He believes that music and the other arts can change our our feelings and mindsets to help create a world of beauty and peace.
Artistic director and chief conductor of the Cyprus Symphony Orchestra Jens Georg Bachmann spoke to Maria Panayiotou about the orchestra’s plans for the future and this week’s Cyprus piano gala.
Q: What were your goals when you started conducting the Cyprus Symphony Orchestra? To what extent have you succeeded?
A: My goals were both artistic and operational. With my fellow CySO musicians and the Board’s support, I wanted to offer the Cyprus audience a constantly improving musical experience. With the dedicated, hardworking musical talents of the orchestra we raise both the musical quality and emotional gratiﬁcation of our performances to the extent that I am humbled by the outpouring of approval and praise from our constantly growing audiences and the press. But this is still a work in progress; we can repay this positive feedback with even greater performances in the months and years to come. Operationally, we wanted to build a larger audience, upgrade the orchestra’s attire and equipment, perform in better venues and get invited abroad, thus helping to expand Cyprus’s cultural image internationally. We are still waiting for RIK to start our concert broadcasts. With all these ﬁrst steps we made signiﬁcant progress and if I am given the opportunity to continue my work here, we can promise that we will improve in all these aspects excitingly more.
Q:Did you manage to enlarge the audience attendance at CySO concerts?
A: Yes, we are grateful for an impressive increase of the total numbers of attendees. According to our sales reports, we increased the attendance by nearly 70% and the sales income has been doubled within two years! That’s an unsurpassed success rate; we never had such high numbers. Most importantly, however, I sense that we now attract people attending our concerts for the ﬁrst time, young families and audiences of all ages – and they return. I am deeply grateful to our growing, enthusiastic audiences, for their curiosity, trust and loyalty. They give us meaning and relevance for our timeless mission.
Q: Does the small size of the orchestra limit your repertoire? Have you tried to increase the number of orchestra musicians?
A: Over the last three years we have introduced more demanding works. However, the current size of the orchestra does limit our repertoire and what we can offer to our audiences. There are so many attractive and popular pieces which we can not perform for you, because we don’t have the players! Sometimes, we use guest musicians to enable us to perform larger works, but this is not a sustainable solution. The orchestra enlargement is amongst my highest priorities. For this, I have prepared a multi-year plan and began discussions with the relevant stakeholders.
Q: Did you discuss with the orchestra’s new board your suggestions for upgrading your work?
A: Yes. Aside from the musicians, the board is the key ally helping us implement our vision and needs. We are engaged in a mutually respectful and productive dialogue about all artistic, logistical and financial necessities.
Q: What role does the financial budget play in the final result of the Orchestra?
A: A very big one. Let’s note that seven years ago we had a 50% higher budget than today! This is a huge limitation and restriction to our obligation to serve this country well in this new decade and this needs to be changed soon.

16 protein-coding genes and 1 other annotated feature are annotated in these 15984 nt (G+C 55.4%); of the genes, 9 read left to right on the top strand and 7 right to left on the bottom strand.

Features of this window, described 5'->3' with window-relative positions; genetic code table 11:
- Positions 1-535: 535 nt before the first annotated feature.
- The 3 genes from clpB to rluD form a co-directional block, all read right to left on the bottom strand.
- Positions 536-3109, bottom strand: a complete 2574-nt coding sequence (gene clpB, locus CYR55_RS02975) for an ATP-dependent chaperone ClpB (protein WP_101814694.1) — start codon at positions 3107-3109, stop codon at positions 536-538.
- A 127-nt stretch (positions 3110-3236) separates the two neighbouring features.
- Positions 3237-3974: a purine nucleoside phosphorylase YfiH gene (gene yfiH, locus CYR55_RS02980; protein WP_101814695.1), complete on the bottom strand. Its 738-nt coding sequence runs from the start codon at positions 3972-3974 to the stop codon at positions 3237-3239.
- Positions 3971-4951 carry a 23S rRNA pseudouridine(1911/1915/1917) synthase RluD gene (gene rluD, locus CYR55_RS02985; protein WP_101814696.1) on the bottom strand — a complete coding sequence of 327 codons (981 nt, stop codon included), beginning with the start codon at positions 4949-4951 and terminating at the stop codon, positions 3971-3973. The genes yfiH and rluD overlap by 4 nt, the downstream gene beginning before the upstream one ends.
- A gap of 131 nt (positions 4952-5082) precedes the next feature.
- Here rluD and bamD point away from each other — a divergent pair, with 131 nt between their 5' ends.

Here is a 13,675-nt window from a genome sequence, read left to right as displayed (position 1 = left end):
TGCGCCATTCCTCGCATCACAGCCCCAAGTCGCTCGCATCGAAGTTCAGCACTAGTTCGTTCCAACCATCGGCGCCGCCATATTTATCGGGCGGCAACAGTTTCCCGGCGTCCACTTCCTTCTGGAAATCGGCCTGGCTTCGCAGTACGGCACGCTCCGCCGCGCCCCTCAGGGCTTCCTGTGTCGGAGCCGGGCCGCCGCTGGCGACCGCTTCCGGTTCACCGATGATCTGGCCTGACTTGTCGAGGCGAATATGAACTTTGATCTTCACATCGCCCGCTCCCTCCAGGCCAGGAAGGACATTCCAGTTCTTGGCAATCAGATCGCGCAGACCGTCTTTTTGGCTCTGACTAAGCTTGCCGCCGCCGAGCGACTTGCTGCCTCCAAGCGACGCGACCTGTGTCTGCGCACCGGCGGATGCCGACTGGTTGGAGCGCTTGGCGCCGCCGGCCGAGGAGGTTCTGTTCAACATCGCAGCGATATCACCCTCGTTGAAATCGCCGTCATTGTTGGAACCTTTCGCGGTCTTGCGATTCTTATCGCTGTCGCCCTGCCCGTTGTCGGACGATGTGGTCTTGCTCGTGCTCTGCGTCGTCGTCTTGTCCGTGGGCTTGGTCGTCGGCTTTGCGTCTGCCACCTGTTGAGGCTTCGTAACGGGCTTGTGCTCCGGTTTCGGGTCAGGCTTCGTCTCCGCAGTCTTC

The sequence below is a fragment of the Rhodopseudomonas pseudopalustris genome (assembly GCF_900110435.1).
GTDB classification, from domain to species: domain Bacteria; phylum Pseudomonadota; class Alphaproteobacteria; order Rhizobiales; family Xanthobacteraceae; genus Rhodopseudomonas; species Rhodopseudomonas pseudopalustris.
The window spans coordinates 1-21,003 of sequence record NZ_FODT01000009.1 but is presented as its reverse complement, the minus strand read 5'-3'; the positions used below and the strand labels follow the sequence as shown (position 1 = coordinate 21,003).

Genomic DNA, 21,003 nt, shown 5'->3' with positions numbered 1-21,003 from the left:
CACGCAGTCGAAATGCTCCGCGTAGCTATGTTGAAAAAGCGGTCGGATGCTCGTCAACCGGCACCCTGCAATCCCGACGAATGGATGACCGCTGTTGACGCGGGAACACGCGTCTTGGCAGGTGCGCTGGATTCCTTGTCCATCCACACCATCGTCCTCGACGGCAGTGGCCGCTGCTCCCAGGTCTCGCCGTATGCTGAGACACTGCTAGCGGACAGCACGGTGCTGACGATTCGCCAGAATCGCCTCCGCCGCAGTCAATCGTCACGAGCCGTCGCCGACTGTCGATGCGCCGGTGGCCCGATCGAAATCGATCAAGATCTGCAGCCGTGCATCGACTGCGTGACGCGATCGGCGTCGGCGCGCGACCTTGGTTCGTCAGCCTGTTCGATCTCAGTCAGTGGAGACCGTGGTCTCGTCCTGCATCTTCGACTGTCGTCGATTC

Q: You are presenting a concert with five Cypriot pianists. What are we going to hear and why would you tell someone to come to the concert?
A: There are so many reasons for this Cyprus Piano Gala: In honor of the Republic’s 60th anniversary, I want to present the professional piano talents of this country. The pieces they play are all differently fascinating: brilliant or dreamy, exuberant or introvert, Baroque, Classical and Romantic and all rarely performed nowadays. Besides, I will present you a talented and very promising child, 12 year old Anna Avraamidou. You will experience within 90 minutes more different things than usually in a concert!
Q: What other interesting concerts will we hear in the coming months?
A: We will continue our Beethoven Cycle with the piano concertos and symphonies with renowned soloists. My predecessor, maestro Baltas will return and conduct a programme dedicated to Greek poet and Nobel Prize winner Yiorgos Seferis who was inspired by Cyprus’s beauty – again, with Cypriot soloists and even composers. We offer one programme ranging from famous movie music and Piazolla (the “King of Tango”) to Mozart. God willing, we will inaugurate the new Eleftheria Square and will finish the season with the Cyprus premiere of Ravel’s famous “Bolero” with both orchestras (CySO and CyYSO) together.
Q: What have you personally gained from collaborating with the CySO musicians?
A: Coming to Cyprus, I was excited about this country’s historical and cultural abundance and the high musical potential of the orchestra. I am grateful to the musicians joining me create a completely new -and still growing- momentum and for the many wonderful friendships and warm connections we built. I learn from them every day and treasure their trust. But most significantly, it is compelling to be fully united as colleagues on stage in our strong mission for the vibrancy of the arts in this country.
Q: What kind of music do you listen to at home?
A: Classical music (symphonic, chamber music, opera), Jazz and, sometimes, Rock’n Roll.
Q: Can art and especially music change the world?
A: It surely can change us, our feelings and mind sets. And with that we can change the world into a place of beauty and peace.